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He reports to Matt Stone, who owns and runs the team, and to Jason Gomersall, who has been a primary backer and supporter of MSR for four years.
Hazelwood has raced a Gomersall-owned Commodore for the last wo years in Super2, while Gomersall himself races a Torana in Touring Car Masters built and run by MSR. Hazelwood even lives with Gomersall. He is also an investor in naming-rights sponsor Bigmate, a tracking-solutions company.
The other key background financial player in the 2018 mix is South Australian motorsport patron James Rosenberg, who has bought the ex-DJR Team Penske Ford FG X Falcon Hazelwood will race.
“Trying to set up a big pro- gram like this can’t just come from one person, it has to come from multiple people,” says Hazelwood.
“You don’t want some multi- millionaire just throwing money around, you want good people in your corner.
“That’s why I feel very fortunate we have got Jason Gomersall on board, who is one of the most likable blokes I have ever come across, and James Rosenberg, who is one of the most respected people in pitlane.”
The relationship between Hazelwood and Stone is also deep. Only in the first year of their relationship in 2014 was a formal contract in place. Since then it’s been based on a handshake.
“Me and Matt work very closely together and it’s not about who makes the most money, it’s all about finding the money to go out and win races. That’s the essential goal for us,” says Hazelwood.
“We have been working together for a long time now and we know how each of us operates; Matt’s good at what he does and I am good at what I do.”
Hazelwood’s climb to the main game has been well chronicled; family support has been staunch through setbacks, wins and thousands of sausage sizzles. Now a start in Supercars has been attained, new goals are set.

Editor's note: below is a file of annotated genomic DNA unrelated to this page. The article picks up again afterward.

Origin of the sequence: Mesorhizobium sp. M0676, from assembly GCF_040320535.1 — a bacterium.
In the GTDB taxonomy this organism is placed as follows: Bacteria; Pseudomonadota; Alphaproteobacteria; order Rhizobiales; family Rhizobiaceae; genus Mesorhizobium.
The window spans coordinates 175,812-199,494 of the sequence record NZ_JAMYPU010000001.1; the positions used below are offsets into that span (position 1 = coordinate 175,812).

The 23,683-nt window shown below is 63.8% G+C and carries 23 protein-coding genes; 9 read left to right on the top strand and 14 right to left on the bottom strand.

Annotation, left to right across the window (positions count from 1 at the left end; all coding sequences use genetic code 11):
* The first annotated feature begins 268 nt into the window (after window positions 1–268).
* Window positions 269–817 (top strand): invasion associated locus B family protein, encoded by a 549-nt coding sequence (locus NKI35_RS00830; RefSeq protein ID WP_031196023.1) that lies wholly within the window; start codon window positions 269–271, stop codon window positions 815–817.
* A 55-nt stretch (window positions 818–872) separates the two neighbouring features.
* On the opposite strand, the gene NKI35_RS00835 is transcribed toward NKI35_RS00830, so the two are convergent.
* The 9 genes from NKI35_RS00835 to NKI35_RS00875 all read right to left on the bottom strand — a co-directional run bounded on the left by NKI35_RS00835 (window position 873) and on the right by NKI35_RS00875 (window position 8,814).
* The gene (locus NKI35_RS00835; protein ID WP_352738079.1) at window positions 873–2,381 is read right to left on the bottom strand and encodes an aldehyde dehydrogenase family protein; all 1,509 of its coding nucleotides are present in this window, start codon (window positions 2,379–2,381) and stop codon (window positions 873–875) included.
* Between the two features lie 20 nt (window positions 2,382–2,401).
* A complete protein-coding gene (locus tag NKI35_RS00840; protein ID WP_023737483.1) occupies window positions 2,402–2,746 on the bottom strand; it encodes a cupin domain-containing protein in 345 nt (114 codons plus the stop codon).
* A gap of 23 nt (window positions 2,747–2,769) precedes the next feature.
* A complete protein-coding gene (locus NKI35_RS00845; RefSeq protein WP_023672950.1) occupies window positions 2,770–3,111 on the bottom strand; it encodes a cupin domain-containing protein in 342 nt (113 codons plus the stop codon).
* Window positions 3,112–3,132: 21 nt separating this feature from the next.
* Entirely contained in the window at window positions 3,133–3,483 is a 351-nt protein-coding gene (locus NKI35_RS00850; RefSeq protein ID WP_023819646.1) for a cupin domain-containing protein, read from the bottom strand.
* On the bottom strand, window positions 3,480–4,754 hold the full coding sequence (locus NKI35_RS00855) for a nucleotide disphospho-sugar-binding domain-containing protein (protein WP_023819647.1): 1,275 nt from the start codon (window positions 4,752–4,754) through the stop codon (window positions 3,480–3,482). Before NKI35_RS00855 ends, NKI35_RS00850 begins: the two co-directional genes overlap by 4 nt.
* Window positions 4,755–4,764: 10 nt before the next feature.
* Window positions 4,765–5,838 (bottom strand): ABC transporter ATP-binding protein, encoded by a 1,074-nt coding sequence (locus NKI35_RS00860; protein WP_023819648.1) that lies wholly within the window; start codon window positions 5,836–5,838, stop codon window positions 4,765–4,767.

“We have to be realistic, it is the toughest touring-car championship in the world,” says Hazelwood.
“So rookie team, rookie driver, there is a lot to learn. But there is nothing like a challenge, you have to start somewhere. The first six months is all about taking it all in and just try and minimise the mistakes and try and learn as much as we can.
“The main thing is if we can understand the new chassis early enough and get it into the window... there’s no reason why we can’t start to get those results.
“I think the enduros will be chance for us to shine. If we can do a nice, consistent job and if some of these big teams trip over themselves then we can position ourselves toward the end of the day and jag a result.
“Overall, if we can have a top five, crack a few top 10s and finish top 15 in the champion- ship that would be really special.”
Hazelwood’s benchmark on the way to winning the 2017 Super2 championship was Paul Dumbrell. In 2018 he will have 25 benchmarks on the grid around him. He got a taste of what to expect in his wildcard run at Ipswich last year.
“The intensity of chassis setup was one thing,” says Hazelwood.
“It was the first time I had ever driven a car with the twin-spring, which gives you more tune-ability... it means your debrief is complicated by 10. It can do your head in pretty quickly.”
Hazelwood recognises the challenges. He’s teamed up with Bond University to develop both his mental and physical fitness for the main game.
“No one holds back,” he explains.
“Throughout the whole pack it’s qualifying laps right throughout the whole race to be at the front. There’s no room for error, you make the slightest mistake they take advantage of it, which is what you have to expect. But I think you have to stamp your authority, not be dirty, but show them you’re not afraid to race.”
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